Sculptor: Olin Warner, 1888
This extremely attractive cast-iron fountain is named for Stephen
Skidmore, who wanted a fountain on this site to provide water for Portland's "horses, men, and dogs." Four granite cups were once chained to the fountain for that purpose, as Portland's Benson Bubblers were still decades away. The fountain itself is composed of a bronze basin held up by handmaidens and a column of granite. Lions' head spouts feed the horse troughs below. (There was a proposal to top the fountain with the likeness of the fire chief at the time, but the mayor nixed it.)
Olin Warner was a noted sculptor whose work included five gigantic heads depicting the human races for the Philadelphia train station. He also executed two life-size figures in the jamb of the archway to the Library of Congress; titled "The Students," it shows two flanking male figures, one old and one young, both reading.
* Henry Weinhard offered to run a hose from his brewery to the Skidmore Fountain in order to have it be a Beer Fountain on its opening day. City leaders, fearing for the welfare of horses (no mention of the dogs), declined the gracious offer.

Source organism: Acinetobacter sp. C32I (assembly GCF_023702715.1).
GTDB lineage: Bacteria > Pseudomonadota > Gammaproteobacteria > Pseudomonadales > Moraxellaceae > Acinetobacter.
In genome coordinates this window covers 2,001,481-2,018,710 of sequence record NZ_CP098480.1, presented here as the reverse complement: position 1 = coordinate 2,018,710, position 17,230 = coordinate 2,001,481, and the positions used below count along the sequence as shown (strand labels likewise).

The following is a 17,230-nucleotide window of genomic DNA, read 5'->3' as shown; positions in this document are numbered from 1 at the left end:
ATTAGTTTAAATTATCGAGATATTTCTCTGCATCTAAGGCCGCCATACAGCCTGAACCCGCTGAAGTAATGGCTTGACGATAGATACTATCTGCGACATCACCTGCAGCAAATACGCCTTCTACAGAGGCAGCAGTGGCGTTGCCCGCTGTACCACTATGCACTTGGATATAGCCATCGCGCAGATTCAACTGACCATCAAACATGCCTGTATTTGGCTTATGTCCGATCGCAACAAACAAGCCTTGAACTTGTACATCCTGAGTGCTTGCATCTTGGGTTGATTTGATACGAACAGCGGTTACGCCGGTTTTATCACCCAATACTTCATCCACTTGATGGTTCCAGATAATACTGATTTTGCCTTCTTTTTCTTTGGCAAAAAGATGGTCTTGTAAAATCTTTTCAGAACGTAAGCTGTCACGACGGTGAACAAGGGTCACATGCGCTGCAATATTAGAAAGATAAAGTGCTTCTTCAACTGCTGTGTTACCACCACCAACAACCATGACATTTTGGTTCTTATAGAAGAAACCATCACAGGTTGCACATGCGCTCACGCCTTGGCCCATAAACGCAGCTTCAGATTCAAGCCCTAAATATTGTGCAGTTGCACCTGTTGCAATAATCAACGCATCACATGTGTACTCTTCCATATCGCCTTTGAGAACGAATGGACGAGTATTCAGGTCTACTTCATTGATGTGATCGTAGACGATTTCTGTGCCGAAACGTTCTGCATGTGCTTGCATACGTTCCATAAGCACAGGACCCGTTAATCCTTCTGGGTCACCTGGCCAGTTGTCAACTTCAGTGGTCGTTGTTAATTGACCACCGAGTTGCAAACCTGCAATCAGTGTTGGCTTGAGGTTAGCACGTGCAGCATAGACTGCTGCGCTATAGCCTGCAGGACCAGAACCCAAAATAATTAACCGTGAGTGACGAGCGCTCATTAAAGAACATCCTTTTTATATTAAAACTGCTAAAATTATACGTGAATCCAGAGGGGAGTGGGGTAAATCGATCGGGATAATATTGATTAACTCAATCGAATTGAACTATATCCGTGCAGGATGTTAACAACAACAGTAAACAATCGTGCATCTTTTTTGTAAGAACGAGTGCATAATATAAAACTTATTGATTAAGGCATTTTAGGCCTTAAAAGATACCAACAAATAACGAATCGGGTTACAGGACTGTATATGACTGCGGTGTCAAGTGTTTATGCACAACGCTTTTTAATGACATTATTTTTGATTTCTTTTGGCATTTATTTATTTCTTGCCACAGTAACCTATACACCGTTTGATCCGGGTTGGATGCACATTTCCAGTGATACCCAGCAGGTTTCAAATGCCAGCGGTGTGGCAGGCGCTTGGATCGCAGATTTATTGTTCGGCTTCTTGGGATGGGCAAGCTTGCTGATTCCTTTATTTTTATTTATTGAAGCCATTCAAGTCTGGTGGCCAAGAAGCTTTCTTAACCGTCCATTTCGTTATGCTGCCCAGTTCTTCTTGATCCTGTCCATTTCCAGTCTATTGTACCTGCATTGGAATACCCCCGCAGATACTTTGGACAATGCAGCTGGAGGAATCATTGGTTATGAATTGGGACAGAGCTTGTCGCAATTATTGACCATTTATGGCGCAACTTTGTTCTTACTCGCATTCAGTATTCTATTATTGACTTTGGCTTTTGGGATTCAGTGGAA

As the heart of the city quickly moved away, the area around the Skidmore Fountain became so downtrodden that, in 1896, there was a concerted effort to relocate this fountain westward to a more vital district or to the Park Blocks. But despite the turmoil that swirled around it, the fountain's maidens still serenely hold their plate aloft, adding a dash of beauty to a once-crummy spot.
Stephen Skidmore (1838-1883) came with his family to Portland via the Oregon Trail when he was eleven, and he grew up to become a druggist and city councilman. Skidmore visited the 1878 World's Fair in France, where he was most impressed with the fountains' exhibit at Versailles. Dying from "consumption" at the age of forty-four, he left $5,000 of his estate for this fountain. Warner worked on the fountain during the same time that Skidmore's original Portland home was torn down just a few yards away.
Skidmore's business partner and friend, Charles Sitton, also died young. In 1891, he was found in his buggy with a handkerchief drenched in ether clenched to his face, the apparent victim of self-medication for migraines. He was forty-one. Not to be macabre, but Olin Warner also suffered an unusual fate. While bicycling in Central Park in 1896, he suffered a stroke and fell beneath a horse's hooves. The combination was fatal.
* The day the maidens burned: In 1957, city employees attempting to clean the bronze nymphs used acid, causing them dire harm and necessitating a full restoration.Less Text